Three hours of flying

I took JGP to Great Barrier last weekend.  The biggest stressor for me was weather watching.  Normally in NZ February/March has the best flying conditions, but this years unseasonably cold temperatures have brought high winds, low cloud and heavy rains to the country, not good at all for flying a light plane.

I checked the forecast a week prior (whose weekend was absolutely stunning - so much so I cursed myself for not choosing that weekend) and although there was rain forecast the situation was generally improving over the weekend.

As it was, Friday was markedly improved from Thursday as most of the low cloud and rain had left the country with just some cumulus and the odd squally shower cloud blowing by.  The forecast 2000 wind was 270 degrees @ 15 knots so things were pretty lively but not too bad.  We had planned to leave earlier than we did but certain non flying events had conspired against us so we ended up lining up on Grass 25 left at approximately 12.05pm with full tanks and a nearly full aircraft.  I had put all the heavy bags in the back seat for center of gravity reasons and although our cfg was aft of center we still had plenty of control and trim authority.  We were cleared direct Great Barrier initially at 1200 feet but were later re-cleared to 2500 feet.  I had set direct to on JPGs GPS and we flew around the track somewhat as I dodged cloud and hills, trying to find the smoothest part of the sky to fly in.  Our track had us flying up the western edge of the Coromandel, then over the ranges on a line between Waititi Bay and Stoney Bay, and then across the Colville Channel to Great Barrier.

The flight was smooth as silk until we crossed the Coromandel and we got bounced around a bit.  I started to climb and eventually we hit clear air again.  Below I spied the ferry cutting its way to Tryphena from downtown Auckland, a 4.5 hour trip.  We changed course to overfly the ferry and then headed for Claris airfield, 8nm away over Blind Bay.  On our descent I spotted a Great Barrier Airlines Trilander heading back to Auckland, so I gave my position and intentions report and continued my descent to join overhead.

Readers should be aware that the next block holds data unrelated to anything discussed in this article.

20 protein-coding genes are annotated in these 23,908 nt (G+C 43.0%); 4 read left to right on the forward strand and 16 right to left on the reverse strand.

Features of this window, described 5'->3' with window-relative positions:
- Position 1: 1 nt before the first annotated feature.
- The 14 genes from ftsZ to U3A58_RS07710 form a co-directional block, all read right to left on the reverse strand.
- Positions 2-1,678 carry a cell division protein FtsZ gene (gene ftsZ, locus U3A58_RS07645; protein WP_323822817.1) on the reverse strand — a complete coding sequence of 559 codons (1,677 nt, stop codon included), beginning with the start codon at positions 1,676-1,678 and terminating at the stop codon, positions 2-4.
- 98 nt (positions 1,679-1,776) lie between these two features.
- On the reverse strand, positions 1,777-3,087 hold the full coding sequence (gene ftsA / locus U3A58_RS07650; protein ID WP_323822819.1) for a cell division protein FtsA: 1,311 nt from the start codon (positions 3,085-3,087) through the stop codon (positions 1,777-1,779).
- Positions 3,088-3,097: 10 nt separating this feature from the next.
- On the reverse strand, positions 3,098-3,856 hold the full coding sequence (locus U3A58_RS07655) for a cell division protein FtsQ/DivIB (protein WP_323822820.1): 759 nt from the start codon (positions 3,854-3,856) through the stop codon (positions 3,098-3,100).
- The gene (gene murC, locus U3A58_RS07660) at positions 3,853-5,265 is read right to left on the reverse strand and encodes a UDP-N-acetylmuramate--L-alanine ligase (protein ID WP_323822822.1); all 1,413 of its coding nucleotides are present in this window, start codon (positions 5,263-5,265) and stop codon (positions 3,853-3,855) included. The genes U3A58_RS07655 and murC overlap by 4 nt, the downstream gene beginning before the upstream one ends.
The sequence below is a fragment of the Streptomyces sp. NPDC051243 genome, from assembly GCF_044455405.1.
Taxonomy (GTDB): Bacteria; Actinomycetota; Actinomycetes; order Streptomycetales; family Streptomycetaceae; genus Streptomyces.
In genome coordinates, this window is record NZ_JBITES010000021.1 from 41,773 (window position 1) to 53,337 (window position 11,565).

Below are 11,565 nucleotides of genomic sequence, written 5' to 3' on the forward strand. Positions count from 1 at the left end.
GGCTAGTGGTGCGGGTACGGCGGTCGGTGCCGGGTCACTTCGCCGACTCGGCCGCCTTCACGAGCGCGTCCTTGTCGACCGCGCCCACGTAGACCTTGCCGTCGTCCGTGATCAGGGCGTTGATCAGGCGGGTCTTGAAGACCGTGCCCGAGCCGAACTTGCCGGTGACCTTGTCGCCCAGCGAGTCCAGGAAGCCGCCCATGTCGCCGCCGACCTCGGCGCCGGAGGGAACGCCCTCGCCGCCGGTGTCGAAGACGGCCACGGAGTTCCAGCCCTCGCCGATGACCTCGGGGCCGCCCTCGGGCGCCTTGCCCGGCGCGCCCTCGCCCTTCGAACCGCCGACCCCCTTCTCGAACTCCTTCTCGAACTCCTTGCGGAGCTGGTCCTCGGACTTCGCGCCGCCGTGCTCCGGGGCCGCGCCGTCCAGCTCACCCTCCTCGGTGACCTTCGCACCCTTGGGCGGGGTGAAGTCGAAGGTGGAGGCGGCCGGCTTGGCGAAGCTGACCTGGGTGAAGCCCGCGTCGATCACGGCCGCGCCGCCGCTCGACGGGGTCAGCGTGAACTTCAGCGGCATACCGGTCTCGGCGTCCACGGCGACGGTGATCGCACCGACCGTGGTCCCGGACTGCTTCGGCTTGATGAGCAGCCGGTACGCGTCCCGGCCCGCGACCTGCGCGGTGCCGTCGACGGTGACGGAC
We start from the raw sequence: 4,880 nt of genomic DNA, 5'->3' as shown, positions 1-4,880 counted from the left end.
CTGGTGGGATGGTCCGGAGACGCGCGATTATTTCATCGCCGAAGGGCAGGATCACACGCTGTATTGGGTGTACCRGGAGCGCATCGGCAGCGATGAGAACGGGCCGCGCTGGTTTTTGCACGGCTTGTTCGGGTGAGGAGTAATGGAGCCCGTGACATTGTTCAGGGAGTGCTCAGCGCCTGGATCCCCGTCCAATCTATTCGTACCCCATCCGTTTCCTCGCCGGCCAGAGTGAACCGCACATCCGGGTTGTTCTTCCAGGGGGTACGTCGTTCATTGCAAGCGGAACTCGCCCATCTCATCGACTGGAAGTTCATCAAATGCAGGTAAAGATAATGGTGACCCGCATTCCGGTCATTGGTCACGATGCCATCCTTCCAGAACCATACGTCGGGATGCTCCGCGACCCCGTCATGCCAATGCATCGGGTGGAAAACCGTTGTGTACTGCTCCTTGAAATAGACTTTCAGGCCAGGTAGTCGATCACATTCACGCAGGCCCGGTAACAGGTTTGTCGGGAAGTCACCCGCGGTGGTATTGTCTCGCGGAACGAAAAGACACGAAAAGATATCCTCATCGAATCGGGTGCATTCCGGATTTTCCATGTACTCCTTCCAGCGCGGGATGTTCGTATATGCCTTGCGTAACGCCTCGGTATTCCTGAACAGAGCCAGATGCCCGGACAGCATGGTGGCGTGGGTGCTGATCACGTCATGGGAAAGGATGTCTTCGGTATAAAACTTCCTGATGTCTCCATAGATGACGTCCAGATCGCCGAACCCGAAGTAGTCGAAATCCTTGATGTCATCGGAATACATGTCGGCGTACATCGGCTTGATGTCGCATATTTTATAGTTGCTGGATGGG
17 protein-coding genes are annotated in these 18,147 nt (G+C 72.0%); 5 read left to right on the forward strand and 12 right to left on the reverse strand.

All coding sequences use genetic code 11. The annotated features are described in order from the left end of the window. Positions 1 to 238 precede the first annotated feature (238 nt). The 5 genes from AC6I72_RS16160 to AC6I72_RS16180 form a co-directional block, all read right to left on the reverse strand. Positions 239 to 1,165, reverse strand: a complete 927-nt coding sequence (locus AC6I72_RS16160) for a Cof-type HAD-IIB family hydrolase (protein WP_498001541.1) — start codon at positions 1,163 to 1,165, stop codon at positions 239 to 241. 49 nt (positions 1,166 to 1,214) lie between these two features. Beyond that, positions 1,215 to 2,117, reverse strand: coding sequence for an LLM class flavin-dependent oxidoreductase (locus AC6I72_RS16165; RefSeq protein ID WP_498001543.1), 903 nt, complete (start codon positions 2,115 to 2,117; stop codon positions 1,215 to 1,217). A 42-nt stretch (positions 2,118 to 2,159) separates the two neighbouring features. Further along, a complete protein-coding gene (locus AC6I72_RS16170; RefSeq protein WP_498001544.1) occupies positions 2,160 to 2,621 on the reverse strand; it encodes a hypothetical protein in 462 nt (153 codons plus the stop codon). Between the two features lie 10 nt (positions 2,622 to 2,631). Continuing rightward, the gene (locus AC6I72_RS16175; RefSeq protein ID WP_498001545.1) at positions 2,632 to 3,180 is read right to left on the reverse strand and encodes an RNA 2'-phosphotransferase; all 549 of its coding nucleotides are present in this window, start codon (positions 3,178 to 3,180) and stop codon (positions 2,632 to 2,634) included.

The wind at the time was still blowing around 250 degrees @15-20 knots.  I selected runway 28 as the runway in use and announced I was joining right hand downwind for 28.  We had a steady 30 degrees of crosswind but Great Barrier is notorious for wind sheer.  I was expecting some but got a lot more than I was expecting and we had a somewhat bumpy arrival.  After a prayer of thanks for JGPs study sprung steel undercarriage and my decision not to fly the Arrow, we taxied clear.  Apart from a couple of commercial aircraft (a Partenavia and an Islander) we were the only plane there, so I found a quiet spot and parked JGP as close into the wind as possible.  Total flight time was 1.1 hours.

The Waikato Aero Club's Great Barrier lodge is literally 100m from the airport.  I had been there several times but this was the first time I was going to stay overnight.  Great Barrier has no mains power, no sewerage works, no municipal water supply.  We were on solar power, septic tank and tank water.  The fact that we had no TV, no phone, no internet and no cellular coverage reminded me of my holidays in the 1970s.  I had expected to be bored but we ended up doing so much I never found myself with nothing to do.

For those of you who have never visited Great Barrier,  it is New Zealands fourth largest island.  A large percentage of the island is now Department of Conservation land, and as such has been set aside as a National Park, with tramping and walking tracks cut across large sections of it to suit all ages and fitness levels.  We were only there for two days, but there are enough tramps to keep us occupied for several weeks, and that doesn't include all the fishing, diving and scenic opportunities the island offers.